I am not white and lived in the Midwest for ten years before moving to the west coast. I have lived in Palo Alto for 30 some years. In the past few days, I had been thinking the simple straightforward honest characters of Midwest versus the present day Palo Alto atmosphere of rushing business behavior. When I was in the Midwest, my neighbors and friends were extremely helpful to me when I needed help even though I am not white. I have to say, yes there are "outstanding schools" here, but if I have to do it again, I would not come to today's Palo Alto even I have all the money to live here. There are outstanding school outside of California too. I am also wondering how come the big companies do not open offices and factories in the Midwest too?


60 people like this
Posted by john_alderman
a resident of Crescent Park
on Aug 11, 2017 at 10:59 pm

john_alderman is a registered user.

@Absolutely Not - 3 bed 2 bath house in old palo alto, vacationing in Europe, and feeling poor? There is a perspective problem there, and it is deeper issue than a handful of neighbors that have more, or travel more.


42 people like this
Posted by PA Mom
a resident of Old Palo Alto
on Aug 12, 2017 at 12:01 am

We partially outsource the upbringing of our children when we allow the media or their friends or the schools to shape their values.
I am grateful that I was brought up to not compare myself to those who have more than I have or those who have less- in intelligence, money, looks, anything. There will always be those with more and those with less.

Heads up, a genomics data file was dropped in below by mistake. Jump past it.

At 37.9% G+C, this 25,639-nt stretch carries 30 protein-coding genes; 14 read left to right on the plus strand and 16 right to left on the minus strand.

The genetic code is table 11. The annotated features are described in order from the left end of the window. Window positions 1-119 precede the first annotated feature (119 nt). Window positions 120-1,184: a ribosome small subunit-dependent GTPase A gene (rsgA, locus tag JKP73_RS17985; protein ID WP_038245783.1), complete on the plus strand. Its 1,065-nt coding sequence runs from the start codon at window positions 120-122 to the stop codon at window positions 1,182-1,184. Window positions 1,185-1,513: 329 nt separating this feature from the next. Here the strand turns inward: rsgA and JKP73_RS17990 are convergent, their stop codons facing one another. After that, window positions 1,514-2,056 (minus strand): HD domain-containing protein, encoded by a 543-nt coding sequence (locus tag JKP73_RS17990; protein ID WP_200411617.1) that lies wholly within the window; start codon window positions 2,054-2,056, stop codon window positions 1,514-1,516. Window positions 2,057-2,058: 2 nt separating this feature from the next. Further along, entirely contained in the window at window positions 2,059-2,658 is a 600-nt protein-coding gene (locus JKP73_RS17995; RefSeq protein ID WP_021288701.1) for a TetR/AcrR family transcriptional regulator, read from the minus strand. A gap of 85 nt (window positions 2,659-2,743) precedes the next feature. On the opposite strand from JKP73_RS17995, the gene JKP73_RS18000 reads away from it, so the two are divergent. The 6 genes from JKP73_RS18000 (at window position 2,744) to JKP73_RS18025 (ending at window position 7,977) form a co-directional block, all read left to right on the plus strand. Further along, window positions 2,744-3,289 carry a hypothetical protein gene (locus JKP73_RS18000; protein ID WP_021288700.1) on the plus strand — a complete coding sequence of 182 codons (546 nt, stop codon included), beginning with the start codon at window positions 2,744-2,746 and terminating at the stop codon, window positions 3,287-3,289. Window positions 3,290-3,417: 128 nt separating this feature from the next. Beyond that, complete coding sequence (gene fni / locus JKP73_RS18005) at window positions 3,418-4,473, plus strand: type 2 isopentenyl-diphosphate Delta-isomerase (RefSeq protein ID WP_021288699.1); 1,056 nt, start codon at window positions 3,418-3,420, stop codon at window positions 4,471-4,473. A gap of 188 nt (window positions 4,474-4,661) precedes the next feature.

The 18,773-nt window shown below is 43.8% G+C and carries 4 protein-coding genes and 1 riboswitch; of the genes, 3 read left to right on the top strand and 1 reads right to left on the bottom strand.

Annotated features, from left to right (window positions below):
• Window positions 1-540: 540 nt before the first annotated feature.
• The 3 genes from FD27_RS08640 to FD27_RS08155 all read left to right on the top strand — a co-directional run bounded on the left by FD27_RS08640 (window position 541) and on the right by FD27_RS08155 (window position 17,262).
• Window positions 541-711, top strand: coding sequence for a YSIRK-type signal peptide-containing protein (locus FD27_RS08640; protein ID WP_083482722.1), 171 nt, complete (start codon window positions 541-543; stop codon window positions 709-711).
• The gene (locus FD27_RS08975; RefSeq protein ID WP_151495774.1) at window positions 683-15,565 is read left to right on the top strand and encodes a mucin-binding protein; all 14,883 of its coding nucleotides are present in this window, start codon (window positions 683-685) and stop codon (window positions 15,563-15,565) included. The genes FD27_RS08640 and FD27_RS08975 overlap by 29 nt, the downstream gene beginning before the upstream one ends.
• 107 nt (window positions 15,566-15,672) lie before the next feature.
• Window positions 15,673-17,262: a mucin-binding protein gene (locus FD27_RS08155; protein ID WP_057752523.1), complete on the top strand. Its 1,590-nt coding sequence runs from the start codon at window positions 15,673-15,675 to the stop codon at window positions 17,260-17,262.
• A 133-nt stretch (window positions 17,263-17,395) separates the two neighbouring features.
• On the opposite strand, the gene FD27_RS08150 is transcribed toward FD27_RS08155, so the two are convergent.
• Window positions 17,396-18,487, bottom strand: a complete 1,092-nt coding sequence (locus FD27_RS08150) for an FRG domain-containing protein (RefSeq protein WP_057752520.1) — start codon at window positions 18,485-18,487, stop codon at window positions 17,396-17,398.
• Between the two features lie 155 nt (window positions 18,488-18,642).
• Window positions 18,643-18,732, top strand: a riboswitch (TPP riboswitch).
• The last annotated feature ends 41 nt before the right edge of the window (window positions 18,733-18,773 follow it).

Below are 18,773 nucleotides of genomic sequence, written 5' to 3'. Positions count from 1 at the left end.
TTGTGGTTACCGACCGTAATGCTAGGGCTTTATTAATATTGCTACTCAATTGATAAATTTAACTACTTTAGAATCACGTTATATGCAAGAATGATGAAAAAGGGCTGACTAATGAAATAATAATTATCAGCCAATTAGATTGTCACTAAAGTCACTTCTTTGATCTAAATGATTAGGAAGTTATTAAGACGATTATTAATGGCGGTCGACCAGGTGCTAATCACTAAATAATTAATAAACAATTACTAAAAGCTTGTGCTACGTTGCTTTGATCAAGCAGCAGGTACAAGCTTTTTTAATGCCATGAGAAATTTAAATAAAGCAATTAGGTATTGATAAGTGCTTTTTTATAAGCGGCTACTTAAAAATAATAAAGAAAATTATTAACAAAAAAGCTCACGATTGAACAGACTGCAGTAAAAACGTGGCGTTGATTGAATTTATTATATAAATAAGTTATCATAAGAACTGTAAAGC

For most of the time I brought up my children here, we had less than many people in our neighborhood. My children noticed. My husband and I explained what our trade offs were and that was that.


127 people like this
Posted by mauricio
a resident of Embarcadero Oaks/Leland
on Aug 12, 2017 at 12:10 pm

" I am also wondering how come the big companies do not open offices and factories in the Midwest too?"

This is one of the main reason for the scarcity and outrageous high cost of housing. Local politicians and others associated with organizations like ABAG have refused to engage in a frank and tough dialogue with local companies about moving operations to areas around the county that would greatly benefit from such a move. Notice how Steve Levy, the most aggressive vocal advocate for hyper development and growth goes into panicked hysteria each time this subject is broached.


131 people like this
Posted by Former viking
a resident of Midtown
on Aug 12, 2017 at 2:21 pm

I moved to Palo Alto as an elementary school student and lived on a beautiful magnolia tree lined street in a grand spanish style house with six bedrooms and maid buzzers in every room. Three years later, after my parents divorced, my family moved to a smaller house where we shared bedrooms and bathrooms. I never felt like we were lesser than others because we shared bathrooms and bedrooms and now lived on a busy street. That was Palo Alto in the 70s though, when people weren't as snobby as they are today.